Stock certificate of Burlington Northern Santa Fe... Likely to be
an ancient artifact by next year
an ancient artifact by next year
Perhaps after playing way too many instances of the Monopoly board game—there is a version representing Berkshire Hathaway after all—Warren Buffett has succumbed to his desire for owning railroads and made a real-life offer, on behalf of Berkshire Hathaway shareholders, to purchase Burlington Northern Santa Fe in its entirety.
One pesky problem remains though: this isn't the 1930's. Owning Short Line, B&O, Reading and Pennsylvania railroads (the 4 R&R in Monopoly) won't generate immense wealth these days (of course, governments won't allow ownership of all four—rightly so—but that's another story.) Rails represent the past, no?
I don't usually look deeply at Berkshire Hathaway purchases because Buffett's target returns are lower than what I would like (mostly because of size.) However, the proposed buyout is very significant for reasons I will mention below so I thought I would take a deeper look than usual.
Proposed Buyout Details
One should refer to official filings for the full details but here is what the deal seems to entail:
- Cash (60%) + Share (40%) offer: Burlington Northern Santa Fe shareholders are being offered around $100 in a combination of cash and Berkshire Hathaway shares. The actual amount upon closure of deal will vary slightly since the offer includes Berkshire shares, which can fluctuate.
- Around 30% premium from last closing price: Pretty reasonable premium for a large-cap company but nothing spectacular. The price is somewhat close to the all-time peak from last year. It is essentially the price the stock was trading at before the stock market collapsed around October of last year.
- Government anti-trust acceptance required: Shouldn't be a problem
- BNSF Shareholder vote required: Likely early next year (I don't believe Berkshire Hathaway shareholders will be voting)
- BNSF management and board supports deal
- Berkshire Hathaway B shares will be split 50-to-1: An indirect effect is that this may enable inclusion of Berkshire Hathaway in major indexes such as S&P 500
Deal shouldn't run into too many problems and I think will be closed on time, early next year. As for risk arbitrageurs, there is little profit potential here (unless you leverage up.)
Quick Look at Valuation
Berkshire is not getting BNSF for cheap. But then again, elite companies can rarely be bought for cheap. Here are some valuation metrics I like looking at:
(Numbers below are from Yahoo! Finance and Morningstar @ $97.67 per share)
Burlington Northern Santa Fe (NYSE: BNI)
Market Cap: $33.3 billion
Enterprise Value: $34.9 billion
Trailing P/E: 18.6 (difficult to discern normalized P/E—depends on whether you think earnings peaked (i.e. cyclical) or not)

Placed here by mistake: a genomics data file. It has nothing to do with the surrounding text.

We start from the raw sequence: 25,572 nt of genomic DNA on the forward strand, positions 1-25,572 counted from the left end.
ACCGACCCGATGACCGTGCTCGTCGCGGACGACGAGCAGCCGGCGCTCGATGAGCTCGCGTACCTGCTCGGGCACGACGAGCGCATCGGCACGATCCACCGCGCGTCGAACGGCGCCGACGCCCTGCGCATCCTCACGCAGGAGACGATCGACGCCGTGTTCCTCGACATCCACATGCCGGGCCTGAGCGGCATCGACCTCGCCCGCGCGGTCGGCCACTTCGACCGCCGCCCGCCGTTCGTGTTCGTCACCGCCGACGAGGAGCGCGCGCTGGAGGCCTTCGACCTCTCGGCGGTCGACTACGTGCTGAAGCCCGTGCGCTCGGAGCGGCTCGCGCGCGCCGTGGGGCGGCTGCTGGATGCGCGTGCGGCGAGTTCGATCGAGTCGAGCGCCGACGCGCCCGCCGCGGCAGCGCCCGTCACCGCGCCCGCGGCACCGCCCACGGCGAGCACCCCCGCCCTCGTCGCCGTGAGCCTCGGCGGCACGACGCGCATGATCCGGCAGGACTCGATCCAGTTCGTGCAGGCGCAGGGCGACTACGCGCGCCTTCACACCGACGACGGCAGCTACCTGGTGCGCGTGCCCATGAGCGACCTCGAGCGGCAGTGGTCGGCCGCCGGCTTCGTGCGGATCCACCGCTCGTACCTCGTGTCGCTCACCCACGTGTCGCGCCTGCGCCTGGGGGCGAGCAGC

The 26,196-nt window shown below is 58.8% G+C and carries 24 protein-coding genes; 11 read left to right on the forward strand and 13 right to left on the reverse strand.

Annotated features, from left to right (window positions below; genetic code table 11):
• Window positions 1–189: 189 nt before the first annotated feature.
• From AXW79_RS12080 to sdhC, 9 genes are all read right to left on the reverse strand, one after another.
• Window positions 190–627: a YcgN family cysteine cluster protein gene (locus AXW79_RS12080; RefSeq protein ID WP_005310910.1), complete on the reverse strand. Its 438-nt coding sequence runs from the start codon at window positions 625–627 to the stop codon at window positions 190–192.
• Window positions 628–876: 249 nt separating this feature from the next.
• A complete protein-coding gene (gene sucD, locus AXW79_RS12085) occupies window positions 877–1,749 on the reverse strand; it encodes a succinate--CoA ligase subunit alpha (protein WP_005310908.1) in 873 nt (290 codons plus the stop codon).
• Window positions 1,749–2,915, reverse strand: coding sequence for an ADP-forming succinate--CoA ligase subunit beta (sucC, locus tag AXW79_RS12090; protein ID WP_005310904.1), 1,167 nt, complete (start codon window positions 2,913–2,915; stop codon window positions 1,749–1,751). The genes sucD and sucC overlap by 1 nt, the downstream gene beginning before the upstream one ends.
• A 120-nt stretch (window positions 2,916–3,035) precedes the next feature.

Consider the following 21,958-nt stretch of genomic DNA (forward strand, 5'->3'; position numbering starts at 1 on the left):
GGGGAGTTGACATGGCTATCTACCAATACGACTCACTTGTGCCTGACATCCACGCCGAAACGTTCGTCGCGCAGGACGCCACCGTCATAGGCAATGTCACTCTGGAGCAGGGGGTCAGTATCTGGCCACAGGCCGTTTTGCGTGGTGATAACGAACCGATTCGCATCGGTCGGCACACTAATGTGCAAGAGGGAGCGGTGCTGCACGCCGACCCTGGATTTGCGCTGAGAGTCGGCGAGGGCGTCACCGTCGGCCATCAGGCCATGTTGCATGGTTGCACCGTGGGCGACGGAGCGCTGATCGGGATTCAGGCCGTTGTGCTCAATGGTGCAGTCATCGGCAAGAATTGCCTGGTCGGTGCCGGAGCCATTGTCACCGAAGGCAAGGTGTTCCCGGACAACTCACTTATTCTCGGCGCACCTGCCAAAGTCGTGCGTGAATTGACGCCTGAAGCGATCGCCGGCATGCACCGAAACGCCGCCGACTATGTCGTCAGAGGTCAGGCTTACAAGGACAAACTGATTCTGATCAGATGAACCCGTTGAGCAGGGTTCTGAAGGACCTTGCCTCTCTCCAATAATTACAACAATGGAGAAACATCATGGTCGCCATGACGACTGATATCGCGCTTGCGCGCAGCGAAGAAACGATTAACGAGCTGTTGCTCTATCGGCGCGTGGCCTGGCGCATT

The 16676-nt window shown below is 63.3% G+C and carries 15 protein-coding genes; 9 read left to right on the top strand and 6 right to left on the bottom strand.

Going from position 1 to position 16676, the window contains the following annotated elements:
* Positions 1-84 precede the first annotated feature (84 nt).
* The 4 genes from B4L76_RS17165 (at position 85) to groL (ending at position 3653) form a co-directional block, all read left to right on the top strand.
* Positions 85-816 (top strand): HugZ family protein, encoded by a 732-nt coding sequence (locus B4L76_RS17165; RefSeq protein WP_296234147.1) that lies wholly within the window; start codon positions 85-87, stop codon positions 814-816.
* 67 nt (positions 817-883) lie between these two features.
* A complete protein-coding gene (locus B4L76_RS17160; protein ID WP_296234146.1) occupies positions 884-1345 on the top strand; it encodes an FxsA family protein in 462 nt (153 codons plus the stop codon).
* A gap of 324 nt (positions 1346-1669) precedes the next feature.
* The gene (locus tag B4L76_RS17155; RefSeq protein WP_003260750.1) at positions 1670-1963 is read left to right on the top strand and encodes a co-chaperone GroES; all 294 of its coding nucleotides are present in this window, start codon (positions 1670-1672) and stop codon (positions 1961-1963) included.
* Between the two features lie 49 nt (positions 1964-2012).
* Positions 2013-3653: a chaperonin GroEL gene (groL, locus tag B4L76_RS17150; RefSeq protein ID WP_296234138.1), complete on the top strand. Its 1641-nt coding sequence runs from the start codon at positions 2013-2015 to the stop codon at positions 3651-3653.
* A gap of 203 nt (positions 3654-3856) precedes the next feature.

Forward P/E: 17.62
Price/Book Value: 2.11
Price/Cash Flow: 7.9
Operating Margin: 23.7% (normalized 10-year avg around 21%)
Profit Margin: 12.24% (10-year avg around 10% to 11%)
ROA: 5.89% (normalized around 4%)
ROE: 15.09% (ranges from 9% to 19% in the last decade)
BNSF is one of the largest railroads in North America and largely operats in the Western United States, west of the Mississippi river.
BNSF is probably one of the best railroads but the valuation is not low by any means. The trailing and forward P/Es are both over 17, and I would argue that is not trough earnings. BNSF is not cheap on a trailing basis and it even appears that Buffett is buying near peak earnings.
Railroads are really hard for someone like me, who relies on P/E ratios, to analyze because I can't tell if they are cyclical or not. Depending on the railroad in question, they are sensitive to the economy (all transportation industries are,) depend on commodity shipments, and world trade (imports/exports). So it's hard for me to tell if earnings will continuously increase. If you have bullish view of world trade, the economy, and/or commodities then it's easy to be bullish on the whole industry. Otherwise, it's hard to see why BNSF is worth buying at these valuations.
Some analysts are speculating that Berkshire Hathaway may reap some synergies but I doubt this is a big deal. Sure, Berkshire has a whole hoard of businesses that utilize shipping but I doubt it will amount to much.
This deal will be very profitable if oil prices skyrocket (trucking is not competitive if fuel costs are high) but Buffett doesn't make speculative macro bets. Even when he invested in PetroChina, he didn't do so on the expectation of oil prices skyrocketing. Instead, he did it based on the view that the assets are worth a lot more even if oil didn't go up much. However, he, like all investors, does try to capitalize on sustainable trends. For instance, he profitted immensely from the rising consumerism in America from the 1960's to the 2000's. One of his major insights was how advertising agencies in the 60's and 70's were riding the consumer goods/services companies and hence were good investments (I'm paraphrasing a bit.)
Is This A Bet On Coal?
Some say this is a bet on coal shipments—trucks can't handle coal—but I don't believe it is so. Although America still uses a lot of coal, I suspect it is a dwindling energy source, especially if carbon dioxide and various other emissions end up being considered harmful to humans (although the verdict is still out on so-called "clean coal.") Even if one looks at BNSF's revenue, it doesn't appear as if coal provides high profitability:
On top of all this, Warren Buffett himself, when interviewed on Fox Business today, suggested that coal is likely to decline in importance:
CLAMAN: BNI, of course, hauls about 10 percent of the nation's electricity-generating coal. Is this, Warren, a bet somehow on coal?
BUFFETT: Well, they haul a lot of coal and coal from the Powder River Basin in the West -- is more competitive, it's lower-sulfur coal than in the East. So, it will be around a long time. But coal, over the long run, coal will diminish in relative importance....